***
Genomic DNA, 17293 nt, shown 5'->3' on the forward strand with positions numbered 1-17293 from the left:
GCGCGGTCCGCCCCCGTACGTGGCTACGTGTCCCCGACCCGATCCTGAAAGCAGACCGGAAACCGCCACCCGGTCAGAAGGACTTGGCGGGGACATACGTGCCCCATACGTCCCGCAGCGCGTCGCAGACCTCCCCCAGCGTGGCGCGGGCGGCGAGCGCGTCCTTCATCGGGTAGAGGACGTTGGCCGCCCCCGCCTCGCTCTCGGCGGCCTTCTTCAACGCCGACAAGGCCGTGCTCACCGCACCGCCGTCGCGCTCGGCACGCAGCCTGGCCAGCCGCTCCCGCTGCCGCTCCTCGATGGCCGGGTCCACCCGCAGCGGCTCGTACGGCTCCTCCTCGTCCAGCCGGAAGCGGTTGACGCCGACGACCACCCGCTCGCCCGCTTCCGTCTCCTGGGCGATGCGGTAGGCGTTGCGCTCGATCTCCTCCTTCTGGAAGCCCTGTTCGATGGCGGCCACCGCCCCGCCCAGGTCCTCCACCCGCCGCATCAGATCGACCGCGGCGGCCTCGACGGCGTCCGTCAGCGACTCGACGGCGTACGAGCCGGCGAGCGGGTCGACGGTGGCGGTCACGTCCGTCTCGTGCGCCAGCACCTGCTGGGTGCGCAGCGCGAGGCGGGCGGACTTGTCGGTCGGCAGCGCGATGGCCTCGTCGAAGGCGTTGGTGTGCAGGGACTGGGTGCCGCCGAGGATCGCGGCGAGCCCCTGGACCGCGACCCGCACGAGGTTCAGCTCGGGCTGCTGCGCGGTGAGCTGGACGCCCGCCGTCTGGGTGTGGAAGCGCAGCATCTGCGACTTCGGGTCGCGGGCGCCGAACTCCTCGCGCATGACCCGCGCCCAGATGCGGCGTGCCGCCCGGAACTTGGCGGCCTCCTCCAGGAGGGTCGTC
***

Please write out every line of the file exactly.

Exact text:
Genomic DNA, 17293 nt, shown 5'->3' on the forward strand with positions numbered 1-17293 from the left:
GCGCGGTCCGCCCCCGTACGTGGCTACGTGTCCCCGACCCGATCCTGAAAGCAGACCGGAAACCGCCACCCGGTCAGAAGGACTTGGCGGGGACATACGTGCCCCATACGTCCCGCAGCGCGTCGCAGACCTCCCCCAGCGTGGCGCGGGCGGCGAGCGCGTCCTTCATCGGGTAGAGGACGTTGGCCGCCCCCGCCTCGCTCTCGGCGGCCTTCTTCAACGCCGACAAGGCCGTGCTCACCGCACCGCCGTCGCGCTCGGCACGCAGCCTGGCCAGCCGCTCCCGCTGCCGCTCCTCGATGGCCGGGTCCACCCGCAGCGGCTCGTACGGCTCCTCCTCGTCCAGCCGGAAGCGGTTGACGCCGACGACCACCCGCTCGCCCGCTTCCGTCTCCTGGGCGATGCGGTAGGCGTTGCGCTCGATCTCCTCCTTCTGGAAGCCCTGTTCGATGGCGGCCACCGCCCCGCCCAGGTCCTCCACCCGCCGCATCAGATCGACCGCGGCGGCCTCGACGGCGTCCGTCAGCGACTCGACGGCGTACGAGCCGGCGAGCGGGTCGACGGTGGCGGTCACGTCCGTCTCGTGCGCCAGCACCTGCTGGGTGCGCAGCGCGAGGCGGGCGGACTTGTCGGTCGGCAGCGCGATGGCCTCGTCGAAGGCGTTGGTGTGCAGGGACTGGGTGCCGCCGAGGATCGCGGCGAGCCCCTGGACCGCGACCCGCACGAGGTTCAGCTCGGGCTGCTGCGCGGTGAGCTGGACGCCCGCCGTCTGGGTGTGGAAGCGCAGCATCTGCGACTTCGGGTCGCGGGCGCCGAACTCCTCGCGCATGACCCGCGCCCAGATGCGGCGTGCCGCCCGGAACTTGGCGGCCTCCTCCAGGAGGGTCGTC